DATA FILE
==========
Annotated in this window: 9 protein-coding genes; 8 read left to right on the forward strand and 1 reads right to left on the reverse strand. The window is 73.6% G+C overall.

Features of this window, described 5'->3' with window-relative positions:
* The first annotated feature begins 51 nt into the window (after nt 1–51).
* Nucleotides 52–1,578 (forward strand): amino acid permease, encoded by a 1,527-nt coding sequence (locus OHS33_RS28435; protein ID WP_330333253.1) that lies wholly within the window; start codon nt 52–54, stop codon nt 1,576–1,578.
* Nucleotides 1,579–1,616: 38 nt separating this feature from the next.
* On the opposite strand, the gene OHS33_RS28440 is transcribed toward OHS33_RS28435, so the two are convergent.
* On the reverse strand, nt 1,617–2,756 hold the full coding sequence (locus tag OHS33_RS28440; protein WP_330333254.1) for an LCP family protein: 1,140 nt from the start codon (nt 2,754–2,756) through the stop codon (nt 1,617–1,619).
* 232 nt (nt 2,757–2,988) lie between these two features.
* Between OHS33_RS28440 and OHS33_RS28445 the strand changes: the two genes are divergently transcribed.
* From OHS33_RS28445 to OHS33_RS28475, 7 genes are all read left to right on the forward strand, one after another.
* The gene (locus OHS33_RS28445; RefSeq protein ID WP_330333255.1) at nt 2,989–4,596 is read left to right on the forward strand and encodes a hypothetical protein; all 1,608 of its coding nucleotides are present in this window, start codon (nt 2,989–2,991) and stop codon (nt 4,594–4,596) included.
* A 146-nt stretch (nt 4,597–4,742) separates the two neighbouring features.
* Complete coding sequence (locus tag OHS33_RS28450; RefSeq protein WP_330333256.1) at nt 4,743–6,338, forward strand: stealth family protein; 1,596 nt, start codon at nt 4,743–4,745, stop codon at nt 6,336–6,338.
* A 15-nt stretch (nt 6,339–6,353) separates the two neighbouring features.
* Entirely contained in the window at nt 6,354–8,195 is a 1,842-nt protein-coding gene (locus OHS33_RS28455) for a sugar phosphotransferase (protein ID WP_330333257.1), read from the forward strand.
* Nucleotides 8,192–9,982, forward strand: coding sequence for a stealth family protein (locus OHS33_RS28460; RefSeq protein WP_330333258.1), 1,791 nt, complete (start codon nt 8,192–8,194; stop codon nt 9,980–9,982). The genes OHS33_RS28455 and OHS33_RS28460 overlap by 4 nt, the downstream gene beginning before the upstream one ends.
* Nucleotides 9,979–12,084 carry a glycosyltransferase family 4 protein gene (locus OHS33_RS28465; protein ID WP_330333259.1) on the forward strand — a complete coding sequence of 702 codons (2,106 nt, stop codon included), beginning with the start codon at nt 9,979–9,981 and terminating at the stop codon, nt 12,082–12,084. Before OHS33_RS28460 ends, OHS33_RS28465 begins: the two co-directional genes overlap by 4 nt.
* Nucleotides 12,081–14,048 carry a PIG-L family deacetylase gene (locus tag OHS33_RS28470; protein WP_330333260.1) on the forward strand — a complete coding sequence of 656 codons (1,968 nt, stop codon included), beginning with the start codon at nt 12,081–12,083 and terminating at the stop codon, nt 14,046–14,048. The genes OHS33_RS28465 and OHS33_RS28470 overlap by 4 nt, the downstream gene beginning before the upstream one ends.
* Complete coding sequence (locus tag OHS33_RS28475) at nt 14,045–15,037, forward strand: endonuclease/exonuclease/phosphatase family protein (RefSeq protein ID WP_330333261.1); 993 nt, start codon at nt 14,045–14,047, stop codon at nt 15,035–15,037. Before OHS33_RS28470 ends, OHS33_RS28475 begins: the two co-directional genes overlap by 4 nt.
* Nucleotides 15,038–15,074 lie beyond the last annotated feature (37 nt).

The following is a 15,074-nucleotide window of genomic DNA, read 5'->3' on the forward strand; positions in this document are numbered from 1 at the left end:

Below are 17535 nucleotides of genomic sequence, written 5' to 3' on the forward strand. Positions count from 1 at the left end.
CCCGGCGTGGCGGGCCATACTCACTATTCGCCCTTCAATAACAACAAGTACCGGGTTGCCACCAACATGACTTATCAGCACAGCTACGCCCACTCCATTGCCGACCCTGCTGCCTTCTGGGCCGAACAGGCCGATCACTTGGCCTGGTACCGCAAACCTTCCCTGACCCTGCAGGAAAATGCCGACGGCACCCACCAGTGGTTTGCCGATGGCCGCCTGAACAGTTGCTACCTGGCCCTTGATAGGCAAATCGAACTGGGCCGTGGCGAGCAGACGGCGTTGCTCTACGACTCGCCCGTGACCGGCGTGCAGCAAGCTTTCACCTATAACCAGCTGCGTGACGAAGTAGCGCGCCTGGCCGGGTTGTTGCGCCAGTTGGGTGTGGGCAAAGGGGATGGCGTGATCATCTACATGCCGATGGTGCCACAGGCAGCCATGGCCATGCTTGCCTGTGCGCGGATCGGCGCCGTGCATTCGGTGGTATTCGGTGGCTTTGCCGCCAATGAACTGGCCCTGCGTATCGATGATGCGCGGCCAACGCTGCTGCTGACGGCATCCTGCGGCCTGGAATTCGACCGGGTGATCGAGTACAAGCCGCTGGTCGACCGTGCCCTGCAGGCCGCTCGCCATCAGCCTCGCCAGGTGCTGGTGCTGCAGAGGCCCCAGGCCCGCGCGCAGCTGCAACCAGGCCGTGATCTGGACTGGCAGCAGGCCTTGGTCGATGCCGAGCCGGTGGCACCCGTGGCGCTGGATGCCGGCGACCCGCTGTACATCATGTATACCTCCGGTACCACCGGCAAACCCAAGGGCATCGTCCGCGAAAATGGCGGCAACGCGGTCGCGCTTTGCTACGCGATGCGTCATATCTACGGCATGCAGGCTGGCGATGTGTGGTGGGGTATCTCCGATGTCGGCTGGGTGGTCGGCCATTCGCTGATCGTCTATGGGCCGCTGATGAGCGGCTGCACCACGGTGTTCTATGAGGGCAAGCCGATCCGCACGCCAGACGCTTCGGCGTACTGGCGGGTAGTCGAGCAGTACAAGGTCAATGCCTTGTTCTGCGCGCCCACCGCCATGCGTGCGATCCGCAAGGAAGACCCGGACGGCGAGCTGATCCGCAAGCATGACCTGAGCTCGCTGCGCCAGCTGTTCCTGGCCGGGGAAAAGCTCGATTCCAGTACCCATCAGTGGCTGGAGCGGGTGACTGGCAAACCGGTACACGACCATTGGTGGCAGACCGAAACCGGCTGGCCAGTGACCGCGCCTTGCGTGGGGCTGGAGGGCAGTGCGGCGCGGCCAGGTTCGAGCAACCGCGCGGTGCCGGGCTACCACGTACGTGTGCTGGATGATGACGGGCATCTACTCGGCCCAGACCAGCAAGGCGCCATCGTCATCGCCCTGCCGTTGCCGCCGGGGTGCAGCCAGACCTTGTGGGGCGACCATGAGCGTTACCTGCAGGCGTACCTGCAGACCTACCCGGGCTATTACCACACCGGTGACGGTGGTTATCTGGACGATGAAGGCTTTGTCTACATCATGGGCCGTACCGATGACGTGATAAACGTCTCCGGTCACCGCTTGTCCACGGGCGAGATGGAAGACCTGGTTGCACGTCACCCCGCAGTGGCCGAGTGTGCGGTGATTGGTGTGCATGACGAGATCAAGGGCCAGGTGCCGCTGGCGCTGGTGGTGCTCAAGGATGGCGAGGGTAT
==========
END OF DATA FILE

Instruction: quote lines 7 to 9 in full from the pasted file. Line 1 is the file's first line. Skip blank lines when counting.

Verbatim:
* On the reverse strand, nt 1,617–2,756 hold the full coding sequence (locus tag OHS33_RS28440; protein WP_330333254.1) for an LCP family protein: 1,140 nt from the start codon (nt 2,754–2,756) through the stop codon (nt 1,617–1,619).
* 232 nt (nt 2,757–2,988) lie between these two features.
* Between OHS33_RS28440 and OHS33_RS28445 the strand changes: the two genes are divergently transcribed.